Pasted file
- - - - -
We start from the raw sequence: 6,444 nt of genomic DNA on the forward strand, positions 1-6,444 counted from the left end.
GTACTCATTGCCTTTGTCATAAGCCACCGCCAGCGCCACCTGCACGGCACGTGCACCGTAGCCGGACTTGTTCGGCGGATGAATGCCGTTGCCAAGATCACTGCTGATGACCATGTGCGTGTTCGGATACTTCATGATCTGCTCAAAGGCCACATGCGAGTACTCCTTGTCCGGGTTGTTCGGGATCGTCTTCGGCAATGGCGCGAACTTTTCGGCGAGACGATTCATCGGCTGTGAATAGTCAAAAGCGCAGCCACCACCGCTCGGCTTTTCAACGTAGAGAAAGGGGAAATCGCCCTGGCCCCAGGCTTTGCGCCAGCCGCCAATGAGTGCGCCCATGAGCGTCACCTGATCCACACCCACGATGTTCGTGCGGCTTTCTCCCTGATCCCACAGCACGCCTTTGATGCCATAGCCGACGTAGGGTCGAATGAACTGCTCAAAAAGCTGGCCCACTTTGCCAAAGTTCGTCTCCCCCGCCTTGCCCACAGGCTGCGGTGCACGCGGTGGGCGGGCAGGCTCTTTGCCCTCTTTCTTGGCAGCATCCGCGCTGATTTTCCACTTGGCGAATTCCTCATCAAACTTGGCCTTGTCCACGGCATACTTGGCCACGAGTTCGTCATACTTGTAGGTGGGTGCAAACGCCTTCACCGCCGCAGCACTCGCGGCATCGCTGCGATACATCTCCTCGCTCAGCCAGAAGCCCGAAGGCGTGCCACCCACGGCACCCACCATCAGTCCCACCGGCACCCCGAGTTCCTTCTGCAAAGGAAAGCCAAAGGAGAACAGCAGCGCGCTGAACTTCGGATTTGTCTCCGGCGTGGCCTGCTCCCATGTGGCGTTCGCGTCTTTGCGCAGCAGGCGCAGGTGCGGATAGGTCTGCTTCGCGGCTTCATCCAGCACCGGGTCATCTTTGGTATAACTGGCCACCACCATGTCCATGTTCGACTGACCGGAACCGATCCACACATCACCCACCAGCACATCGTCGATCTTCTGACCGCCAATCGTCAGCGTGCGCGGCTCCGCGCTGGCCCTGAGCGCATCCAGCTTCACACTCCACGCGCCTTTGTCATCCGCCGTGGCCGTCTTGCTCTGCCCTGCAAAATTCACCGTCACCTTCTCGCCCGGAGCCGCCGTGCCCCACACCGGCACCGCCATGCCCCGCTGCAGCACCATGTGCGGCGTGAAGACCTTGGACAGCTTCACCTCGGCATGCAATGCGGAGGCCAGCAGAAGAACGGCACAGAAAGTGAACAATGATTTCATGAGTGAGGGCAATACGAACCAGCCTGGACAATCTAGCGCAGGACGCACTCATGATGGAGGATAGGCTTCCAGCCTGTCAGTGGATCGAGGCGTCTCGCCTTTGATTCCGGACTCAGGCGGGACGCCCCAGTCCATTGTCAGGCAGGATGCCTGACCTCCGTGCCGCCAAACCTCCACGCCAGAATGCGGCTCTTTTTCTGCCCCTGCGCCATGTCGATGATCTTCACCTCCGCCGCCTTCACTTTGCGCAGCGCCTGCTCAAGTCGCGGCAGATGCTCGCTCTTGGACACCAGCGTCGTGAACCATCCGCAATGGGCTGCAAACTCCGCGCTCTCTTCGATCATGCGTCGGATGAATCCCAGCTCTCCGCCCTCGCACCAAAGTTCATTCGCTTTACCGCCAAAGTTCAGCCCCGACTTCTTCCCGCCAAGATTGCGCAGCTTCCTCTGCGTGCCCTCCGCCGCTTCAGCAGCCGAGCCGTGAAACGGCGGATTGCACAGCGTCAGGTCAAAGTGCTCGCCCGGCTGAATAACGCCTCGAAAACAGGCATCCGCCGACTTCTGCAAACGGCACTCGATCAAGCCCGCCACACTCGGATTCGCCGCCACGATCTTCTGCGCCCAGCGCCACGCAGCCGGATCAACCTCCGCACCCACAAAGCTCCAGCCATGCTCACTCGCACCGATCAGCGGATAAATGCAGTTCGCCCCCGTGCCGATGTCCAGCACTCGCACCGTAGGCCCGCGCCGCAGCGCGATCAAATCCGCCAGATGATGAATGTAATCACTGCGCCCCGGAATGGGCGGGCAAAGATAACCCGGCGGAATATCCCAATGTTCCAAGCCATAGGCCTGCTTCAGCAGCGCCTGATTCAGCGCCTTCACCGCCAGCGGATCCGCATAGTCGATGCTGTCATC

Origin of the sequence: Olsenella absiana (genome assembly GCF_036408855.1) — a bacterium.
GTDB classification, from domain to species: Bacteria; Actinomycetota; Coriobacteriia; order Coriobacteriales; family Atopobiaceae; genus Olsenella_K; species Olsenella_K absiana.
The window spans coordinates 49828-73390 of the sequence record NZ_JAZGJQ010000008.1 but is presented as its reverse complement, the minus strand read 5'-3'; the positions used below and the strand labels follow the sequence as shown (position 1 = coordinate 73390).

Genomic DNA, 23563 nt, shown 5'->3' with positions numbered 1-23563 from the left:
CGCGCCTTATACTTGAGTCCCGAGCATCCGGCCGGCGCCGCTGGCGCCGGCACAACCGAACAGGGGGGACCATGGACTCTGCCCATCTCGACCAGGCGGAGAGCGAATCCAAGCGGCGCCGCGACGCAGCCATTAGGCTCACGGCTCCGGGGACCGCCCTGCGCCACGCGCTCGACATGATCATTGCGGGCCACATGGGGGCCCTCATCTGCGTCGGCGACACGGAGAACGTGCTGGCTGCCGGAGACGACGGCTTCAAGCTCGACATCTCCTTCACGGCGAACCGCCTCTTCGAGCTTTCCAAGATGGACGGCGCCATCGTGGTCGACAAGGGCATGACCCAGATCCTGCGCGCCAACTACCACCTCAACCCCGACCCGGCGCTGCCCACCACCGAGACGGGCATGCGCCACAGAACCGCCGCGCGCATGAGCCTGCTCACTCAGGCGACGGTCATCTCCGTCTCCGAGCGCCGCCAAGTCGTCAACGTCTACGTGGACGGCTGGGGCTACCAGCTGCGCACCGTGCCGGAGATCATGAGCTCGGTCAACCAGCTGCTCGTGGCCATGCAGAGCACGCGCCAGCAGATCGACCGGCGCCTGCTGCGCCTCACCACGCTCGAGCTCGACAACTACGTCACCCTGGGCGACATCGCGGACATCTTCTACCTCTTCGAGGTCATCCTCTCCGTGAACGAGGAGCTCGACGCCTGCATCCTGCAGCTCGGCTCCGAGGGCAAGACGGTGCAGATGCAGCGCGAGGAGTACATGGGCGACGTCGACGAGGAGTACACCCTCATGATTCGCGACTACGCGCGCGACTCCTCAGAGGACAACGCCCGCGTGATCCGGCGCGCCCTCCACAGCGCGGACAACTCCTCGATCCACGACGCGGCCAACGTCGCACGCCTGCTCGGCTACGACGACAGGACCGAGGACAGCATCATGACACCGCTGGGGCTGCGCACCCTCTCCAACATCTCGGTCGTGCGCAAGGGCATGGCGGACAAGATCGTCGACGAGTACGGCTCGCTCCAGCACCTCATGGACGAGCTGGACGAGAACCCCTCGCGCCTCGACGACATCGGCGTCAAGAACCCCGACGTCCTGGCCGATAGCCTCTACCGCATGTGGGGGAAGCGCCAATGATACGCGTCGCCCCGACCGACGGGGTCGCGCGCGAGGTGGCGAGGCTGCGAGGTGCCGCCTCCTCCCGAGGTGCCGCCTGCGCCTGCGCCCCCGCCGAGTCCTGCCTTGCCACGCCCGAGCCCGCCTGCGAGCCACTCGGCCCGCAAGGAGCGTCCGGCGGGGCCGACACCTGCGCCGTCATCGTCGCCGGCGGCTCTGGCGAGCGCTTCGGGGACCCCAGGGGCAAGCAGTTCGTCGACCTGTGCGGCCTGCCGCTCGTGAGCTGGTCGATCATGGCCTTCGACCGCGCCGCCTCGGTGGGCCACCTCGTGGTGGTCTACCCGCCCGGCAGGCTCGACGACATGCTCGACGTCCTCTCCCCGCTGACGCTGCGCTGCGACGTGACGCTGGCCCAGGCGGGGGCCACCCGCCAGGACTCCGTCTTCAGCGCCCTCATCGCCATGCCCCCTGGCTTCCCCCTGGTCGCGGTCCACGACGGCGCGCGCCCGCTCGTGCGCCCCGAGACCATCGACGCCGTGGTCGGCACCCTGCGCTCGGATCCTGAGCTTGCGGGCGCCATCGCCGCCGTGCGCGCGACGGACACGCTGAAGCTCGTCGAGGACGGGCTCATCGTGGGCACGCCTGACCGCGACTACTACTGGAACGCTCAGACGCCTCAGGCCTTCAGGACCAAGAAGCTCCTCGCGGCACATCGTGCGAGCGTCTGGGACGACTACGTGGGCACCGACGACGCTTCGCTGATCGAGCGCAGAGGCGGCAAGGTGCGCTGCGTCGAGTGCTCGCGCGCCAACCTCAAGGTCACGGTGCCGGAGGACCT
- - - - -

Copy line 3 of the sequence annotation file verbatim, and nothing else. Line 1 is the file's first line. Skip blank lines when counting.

Origin of the sequence: Olsenella absiana (genome assembly GCF_036408855.1) — a bacterium.